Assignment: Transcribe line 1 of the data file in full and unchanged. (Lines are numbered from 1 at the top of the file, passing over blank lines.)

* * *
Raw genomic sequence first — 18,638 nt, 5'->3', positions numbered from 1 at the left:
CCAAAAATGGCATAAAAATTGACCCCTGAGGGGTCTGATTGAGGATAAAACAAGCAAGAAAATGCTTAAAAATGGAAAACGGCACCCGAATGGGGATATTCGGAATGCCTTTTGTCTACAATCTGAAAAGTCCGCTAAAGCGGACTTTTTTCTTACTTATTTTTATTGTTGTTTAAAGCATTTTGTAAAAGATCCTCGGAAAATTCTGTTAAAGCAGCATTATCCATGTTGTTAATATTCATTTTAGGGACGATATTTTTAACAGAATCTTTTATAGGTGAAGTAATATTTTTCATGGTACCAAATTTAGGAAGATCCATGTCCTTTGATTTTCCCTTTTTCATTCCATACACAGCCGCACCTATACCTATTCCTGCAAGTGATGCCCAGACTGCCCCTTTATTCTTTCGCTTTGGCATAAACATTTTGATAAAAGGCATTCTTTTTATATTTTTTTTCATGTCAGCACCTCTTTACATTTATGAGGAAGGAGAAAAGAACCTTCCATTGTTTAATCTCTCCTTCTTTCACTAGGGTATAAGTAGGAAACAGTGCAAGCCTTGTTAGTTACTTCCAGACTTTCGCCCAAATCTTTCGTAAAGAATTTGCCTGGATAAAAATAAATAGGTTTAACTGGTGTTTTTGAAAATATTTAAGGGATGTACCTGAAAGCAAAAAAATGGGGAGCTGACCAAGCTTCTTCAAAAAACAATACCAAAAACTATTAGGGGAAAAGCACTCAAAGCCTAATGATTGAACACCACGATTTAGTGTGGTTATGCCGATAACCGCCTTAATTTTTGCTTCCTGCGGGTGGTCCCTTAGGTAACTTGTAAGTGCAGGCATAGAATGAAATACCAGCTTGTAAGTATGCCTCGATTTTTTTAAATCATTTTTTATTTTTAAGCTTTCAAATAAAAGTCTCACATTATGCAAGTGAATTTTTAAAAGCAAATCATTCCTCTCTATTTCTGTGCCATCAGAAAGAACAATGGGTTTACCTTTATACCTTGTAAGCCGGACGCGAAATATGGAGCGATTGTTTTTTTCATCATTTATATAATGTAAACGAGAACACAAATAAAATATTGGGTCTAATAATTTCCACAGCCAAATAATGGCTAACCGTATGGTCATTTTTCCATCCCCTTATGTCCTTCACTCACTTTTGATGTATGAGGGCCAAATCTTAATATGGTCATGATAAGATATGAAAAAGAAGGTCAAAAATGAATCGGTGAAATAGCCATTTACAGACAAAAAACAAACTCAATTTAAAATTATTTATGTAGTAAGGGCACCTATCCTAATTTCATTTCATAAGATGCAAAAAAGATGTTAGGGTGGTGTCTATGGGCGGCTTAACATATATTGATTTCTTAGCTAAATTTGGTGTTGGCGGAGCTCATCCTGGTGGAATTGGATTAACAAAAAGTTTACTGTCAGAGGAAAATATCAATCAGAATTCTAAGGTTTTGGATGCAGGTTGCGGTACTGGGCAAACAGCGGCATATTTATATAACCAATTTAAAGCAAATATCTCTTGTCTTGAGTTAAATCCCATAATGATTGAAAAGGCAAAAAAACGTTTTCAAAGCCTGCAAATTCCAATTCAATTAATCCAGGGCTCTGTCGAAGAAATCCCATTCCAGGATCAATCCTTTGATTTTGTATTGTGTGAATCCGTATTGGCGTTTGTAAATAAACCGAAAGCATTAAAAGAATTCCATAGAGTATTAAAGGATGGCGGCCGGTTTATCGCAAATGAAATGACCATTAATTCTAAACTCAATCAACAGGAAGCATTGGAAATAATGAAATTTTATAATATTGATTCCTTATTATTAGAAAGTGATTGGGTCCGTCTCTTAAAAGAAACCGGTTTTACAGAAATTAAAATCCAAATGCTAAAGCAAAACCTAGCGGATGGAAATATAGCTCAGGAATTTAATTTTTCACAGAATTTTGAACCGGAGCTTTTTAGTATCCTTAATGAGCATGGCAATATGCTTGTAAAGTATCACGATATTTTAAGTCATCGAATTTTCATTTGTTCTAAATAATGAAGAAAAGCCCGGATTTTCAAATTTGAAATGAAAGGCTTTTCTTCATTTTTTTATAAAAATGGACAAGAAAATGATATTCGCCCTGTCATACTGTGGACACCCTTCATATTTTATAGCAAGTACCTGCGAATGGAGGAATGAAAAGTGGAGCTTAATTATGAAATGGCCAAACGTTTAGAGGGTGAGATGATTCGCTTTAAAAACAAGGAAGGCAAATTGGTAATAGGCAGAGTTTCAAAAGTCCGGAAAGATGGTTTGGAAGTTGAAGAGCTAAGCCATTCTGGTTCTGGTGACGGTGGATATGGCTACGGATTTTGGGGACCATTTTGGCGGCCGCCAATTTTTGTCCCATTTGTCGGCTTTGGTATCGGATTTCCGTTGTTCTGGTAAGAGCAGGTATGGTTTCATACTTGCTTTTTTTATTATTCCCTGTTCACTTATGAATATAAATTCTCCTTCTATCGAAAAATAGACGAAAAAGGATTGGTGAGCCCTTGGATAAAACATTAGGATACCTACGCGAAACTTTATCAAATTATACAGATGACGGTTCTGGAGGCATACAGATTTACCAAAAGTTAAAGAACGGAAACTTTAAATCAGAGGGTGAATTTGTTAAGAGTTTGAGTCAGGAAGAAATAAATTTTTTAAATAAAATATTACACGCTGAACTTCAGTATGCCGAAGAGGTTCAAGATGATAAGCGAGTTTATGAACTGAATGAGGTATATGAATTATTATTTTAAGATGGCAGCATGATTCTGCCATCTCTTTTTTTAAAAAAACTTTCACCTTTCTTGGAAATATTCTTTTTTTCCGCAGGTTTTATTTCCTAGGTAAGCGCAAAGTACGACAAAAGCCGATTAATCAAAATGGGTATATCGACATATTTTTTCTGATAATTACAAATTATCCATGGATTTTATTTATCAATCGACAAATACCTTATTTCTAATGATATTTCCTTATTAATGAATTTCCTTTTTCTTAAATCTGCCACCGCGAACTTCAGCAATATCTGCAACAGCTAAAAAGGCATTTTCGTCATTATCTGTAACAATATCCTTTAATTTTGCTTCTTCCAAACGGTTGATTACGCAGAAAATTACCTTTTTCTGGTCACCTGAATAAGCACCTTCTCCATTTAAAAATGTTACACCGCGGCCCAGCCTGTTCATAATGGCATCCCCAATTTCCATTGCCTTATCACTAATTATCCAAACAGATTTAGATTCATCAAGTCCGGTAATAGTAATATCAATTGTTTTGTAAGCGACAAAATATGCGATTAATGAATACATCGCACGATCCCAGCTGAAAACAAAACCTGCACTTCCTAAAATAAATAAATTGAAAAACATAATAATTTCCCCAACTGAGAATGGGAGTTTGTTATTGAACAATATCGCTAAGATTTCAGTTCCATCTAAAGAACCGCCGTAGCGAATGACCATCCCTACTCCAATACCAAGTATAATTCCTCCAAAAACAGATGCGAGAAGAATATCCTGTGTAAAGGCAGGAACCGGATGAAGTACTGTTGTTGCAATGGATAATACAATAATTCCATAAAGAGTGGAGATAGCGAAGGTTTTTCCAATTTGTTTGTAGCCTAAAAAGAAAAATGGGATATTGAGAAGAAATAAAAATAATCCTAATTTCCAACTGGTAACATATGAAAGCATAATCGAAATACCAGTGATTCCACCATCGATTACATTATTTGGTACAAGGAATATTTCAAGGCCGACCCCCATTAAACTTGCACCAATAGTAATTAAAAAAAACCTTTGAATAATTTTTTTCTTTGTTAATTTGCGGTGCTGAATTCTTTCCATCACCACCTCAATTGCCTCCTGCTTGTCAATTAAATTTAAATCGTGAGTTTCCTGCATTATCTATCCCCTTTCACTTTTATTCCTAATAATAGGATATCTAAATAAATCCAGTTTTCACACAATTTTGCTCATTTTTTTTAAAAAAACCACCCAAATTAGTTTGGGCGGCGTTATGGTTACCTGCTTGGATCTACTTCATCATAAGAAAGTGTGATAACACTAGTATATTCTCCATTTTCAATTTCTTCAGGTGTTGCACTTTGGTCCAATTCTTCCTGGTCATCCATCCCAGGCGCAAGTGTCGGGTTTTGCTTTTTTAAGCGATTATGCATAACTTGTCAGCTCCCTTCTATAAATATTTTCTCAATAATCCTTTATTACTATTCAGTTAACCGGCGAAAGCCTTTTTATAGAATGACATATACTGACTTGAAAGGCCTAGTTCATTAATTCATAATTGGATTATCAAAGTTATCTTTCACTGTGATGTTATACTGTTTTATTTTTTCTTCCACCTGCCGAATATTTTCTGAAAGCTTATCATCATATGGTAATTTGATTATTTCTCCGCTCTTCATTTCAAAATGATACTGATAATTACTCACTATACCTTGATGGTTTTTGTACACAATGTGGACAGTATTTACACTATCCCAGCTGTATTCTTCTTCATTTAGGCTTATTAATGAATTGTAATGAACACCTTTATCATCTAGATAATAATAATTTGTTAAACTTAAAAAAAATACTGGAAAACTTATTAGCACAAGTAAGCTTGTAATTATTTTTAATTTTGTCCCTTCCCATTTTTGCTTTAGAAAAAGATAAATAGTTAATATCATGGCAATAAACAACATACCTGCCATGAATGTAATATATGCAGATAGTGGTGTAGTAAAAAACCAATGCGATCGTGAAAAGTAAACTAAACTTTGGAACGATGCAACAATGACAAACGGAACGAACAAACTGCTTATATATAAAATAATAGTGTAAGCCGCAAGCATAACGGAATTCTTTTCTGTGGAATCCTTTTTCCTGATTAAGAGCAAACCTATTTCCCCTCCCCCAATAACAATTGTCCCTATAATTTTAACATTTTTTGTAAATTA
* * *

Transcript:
Raw genomic sequence first — 18,638 nt, 5'->3', positions numbered from 1 at the left: